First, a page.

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Halva (also halvah, halwa,[1][2] and other spellings) is any of various dense, sweet confections made in the Middle East, Central Asia and the Indian subcontinent.[3] It is also served in the Caucasus, North Africa, the Horn of Africa, the Balkans, Eastern and Western Europe, Malta and in the Jewish diaspora. In some Indian cultures, the dish is known as a soup-based sweet. Identical sweets exist in other countries, such as China, though these are not generally referred to as "halva". The first known written halvah recipe appeared in the early 13th century Arabic Kitab al-Tabikh [The Book of Dishes].

Halva
Naschmarkt Wien 2009 PD 20091008 031.JPG
Various sorts of halva
Alternative nameshalawa, haleweh, halava, halvaa, helava, xalwa, helva, halwa, aluva, chalva, chałwa, alva, halvah
TypeConfectionery
Region or stateWest Asia or Indian subcontinent or Middle East
Main ingredientsFlour base: grain flour
Nut base: nut butter and sugar

In global, popular usage it means "desserts" or "sweet", and describes two types of desserts:

Flour-based
This type of halva is slightly gelatinous and made from grain flour, typically semolina (suji- India). Its primary ingredients are clarified butter (ghee), flour, and sugar.
Nut butter-based
This type of halva is crumbly and usually made from tahini (sesame paste) or other nut butters, such as sunflower seed butter. Its primary ingredients are nut butter and sugar.

Halva may also be based on various other ingredients, including beans, lentils, and vegetables such as carrots, pumpkins, yams and squashes.[4]

Halva can be kept at room temperature with little risk of spoilage. However, during hot summer months, it is better kept refrigerated, as it can turn runny after several days.

Contents

EtymologyEdit

The word halva entered the English language between 1840 and 1850 from the Yiddish halva (Hebrew: חלווה‎), which came from the Turkish helva (حلوا), itself ultimately derived from the Arabic: حلوىḥalwá, a sweet confection.[5] The Arabic root حلو ḥelw means "sweet".[6]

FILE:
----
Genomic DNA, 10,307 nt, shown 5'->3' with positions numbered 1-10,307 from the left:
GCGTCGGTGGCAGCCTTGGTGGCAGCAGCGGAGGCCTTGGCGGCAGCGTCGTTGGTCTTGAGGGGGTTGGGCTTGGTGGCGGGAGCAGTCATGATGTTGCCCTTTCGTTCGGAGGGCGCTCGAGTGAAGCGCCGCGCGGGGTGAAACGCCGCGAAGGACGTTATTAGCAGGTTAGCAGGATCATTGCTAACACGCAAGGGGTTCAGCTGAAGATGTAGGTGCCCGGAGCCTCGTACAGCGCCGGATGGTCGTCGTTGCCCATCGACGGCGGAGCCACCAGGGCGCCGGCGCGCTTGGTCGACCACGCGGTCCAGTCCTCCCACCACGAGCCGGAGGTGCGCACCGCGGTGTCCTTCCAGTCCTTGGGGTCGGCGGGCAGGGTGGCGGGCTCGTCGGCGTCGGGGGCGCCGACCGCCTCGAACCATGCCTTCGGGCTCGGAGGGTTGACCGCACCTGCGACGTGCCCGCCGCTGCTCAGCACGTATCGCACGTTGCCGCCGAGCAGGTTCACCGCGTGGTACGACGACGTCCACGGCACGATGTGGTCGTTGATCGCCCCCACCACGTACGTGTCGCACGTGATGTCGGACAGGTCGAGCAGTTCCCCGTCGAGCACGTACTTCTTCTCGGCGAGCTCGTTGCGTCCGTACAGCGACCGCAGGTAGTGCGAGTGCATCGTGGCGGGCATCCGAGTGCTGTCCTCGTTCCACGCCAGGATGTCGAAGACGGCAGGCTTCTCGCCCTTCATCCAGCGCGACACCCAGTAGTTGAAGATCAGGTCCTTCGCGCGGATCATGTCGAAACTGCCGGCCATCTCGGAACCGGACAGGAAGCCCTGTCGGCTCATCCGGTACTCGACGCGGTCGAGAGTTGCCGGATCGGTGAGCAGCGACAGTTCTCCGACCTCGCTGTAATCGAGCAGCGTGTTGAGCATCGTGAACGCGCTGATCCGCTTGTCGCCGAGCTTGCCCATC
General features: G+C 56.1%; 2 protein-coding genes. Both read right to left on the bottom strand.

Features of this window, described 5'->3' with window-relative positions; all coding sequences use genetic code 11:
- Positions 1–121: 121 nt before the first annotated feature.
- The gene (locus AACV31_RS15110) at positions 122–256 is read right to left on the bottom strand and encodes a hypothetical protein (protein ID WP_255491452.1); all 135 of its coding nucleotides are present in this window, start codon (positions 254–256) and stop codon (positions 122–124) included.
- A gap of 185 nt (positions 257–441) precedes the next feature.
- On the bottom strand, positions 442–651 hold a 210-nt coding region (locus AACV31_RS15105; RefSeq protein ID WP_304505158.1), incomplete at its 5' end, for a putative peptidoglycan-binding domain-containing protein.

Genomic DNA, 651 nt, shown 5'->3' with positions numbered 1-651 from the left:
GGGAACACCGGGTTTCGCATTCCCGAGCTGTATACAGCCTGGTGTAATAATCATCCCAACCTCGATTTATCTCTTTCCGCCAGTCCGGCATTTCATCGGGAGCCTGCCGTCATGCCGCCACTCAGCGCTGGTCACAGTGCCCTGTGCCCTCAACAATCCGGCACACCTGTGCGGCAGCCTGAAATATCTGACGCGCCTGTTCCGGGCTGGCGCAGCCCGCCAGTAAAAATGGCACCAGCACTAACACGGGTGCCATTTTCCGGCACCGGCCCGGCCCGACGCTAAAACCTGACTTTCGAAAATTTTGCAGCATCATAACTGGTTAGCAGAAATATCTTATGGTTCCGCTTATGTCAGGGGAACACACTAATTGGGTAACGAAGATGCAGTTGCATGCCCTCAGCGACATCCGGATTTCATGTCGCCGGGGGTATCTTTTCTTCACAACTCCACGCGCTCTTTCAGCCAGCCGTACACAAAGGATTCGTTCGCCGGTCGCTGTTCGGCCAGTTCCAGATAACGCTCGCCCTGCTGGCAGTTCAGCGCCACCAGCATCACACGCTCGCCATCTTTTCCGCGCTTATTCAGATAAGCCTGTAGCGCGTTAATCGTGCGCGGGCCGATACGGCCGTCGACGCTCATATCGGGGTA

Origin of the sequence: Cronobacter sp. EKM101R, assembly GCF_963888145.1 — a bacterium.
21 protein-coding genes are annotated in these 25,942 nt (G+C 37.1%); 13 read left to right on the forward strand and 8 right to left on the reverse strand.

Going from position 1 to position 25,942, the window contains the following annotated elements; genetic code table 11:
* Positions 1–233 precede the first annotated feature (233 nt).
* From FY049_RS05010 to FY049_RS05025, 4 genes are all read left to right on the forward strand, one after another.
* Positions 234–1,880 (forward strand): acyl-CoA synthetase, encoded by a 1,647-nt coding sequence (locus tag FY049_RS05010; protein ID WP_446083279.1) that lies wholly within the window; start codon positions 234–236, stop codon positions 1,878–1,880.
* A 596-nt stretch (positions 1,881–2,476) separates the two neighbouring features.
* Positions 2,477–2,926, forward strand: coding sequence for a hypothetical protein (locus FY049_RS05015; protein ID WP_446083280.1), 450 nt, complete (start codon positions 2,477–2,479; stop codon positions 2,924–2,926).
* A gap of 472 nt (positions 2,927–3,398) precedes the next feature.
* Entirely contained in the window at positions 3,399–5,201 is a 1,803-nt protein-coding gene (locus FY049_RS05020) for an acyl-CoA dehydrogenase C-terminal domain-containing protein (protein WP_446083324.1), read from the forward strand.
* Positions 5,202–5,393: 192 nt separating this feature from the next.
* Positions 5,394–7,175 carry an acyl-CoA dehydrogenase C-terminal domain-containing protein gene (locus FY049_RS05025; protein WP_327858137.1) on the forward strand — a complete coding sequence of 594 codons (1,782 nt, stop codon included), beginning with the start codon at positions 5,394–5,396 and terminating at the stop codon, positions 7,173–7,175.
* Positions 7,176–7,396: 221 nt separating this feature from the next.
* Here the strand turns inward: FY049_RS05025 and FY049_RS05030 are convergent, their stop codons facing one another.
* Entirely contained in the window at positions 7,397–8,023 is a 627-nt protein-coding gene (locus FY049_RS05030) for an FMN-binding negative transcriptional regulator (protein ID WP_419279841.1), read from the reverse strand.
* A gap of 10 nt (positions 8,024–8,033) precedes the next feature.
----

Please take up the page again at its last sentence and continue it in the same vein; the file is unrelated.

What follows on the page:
TypesEdit

 
Wheat Halwa of Salem

Most types of halva are relatively dense confections sweetened with sugar or honey. Their textures, however, vary. For example, semolina-based halva is gelatinous and translucent, while sesame-based halva is drier and more crumbly.

Flour-basedEdit

Flour based halva is made by frying flour (such as semolina) in oil, mixing it into a roux, and then cooking it with a sugary syrup. This variety is popular in India, Greece, Armenia, Iran, Azerbaijan, Turkey, Somalia, Pakistan, and Afghanistan.

SemolinaEdit

 
Turkish un helvası, a flour-based halva

This variety of halva is produced and served in India, Afghanistan, Nepal, Pakistan, and surrounding countries (different versions of it are also found in Albania, Azerbaijan, Bangladesh, Bulgaria, Cyprus, Greece, Kosovo, Montenegro, North Macedonia and Turkey). It is usually made with wheat semolina, sugar[7] or honey, and butter or vegetable oil. Raisins, dates, other dried fruits, or nuts such as almonds or walnuts are often added to semolina halva. The halva is very sweet, with a gelatinous texture similar to polenta; the added butter gives it a rich mouth feel.

In India, halva is prepared in different forms. The recipes use flour, melted butter or ghee, sugar and optionally acacia gum (gum arabic, also known as Dinka or Goondh or Katira Goond or Gond or Kamarka). It comes in various colors like orange, brown, green and white; in a translucent appearance studded with raisins, cashew nuts, pistachios, almonds, etc. Technically- the term halva is used in native recipes throughout India, and though semolina halva is considered to be a quintessential "Northern" confection, it is also quite popular in South India. A prominent South Indian version of halva (or alvaa in Tamil) is from Tirunelveli, a city in the state of Tamil Nadu. Another semolina preparation widely enjoyed throughout South India called kesari or kesari-bath originates from the state of Karnataka.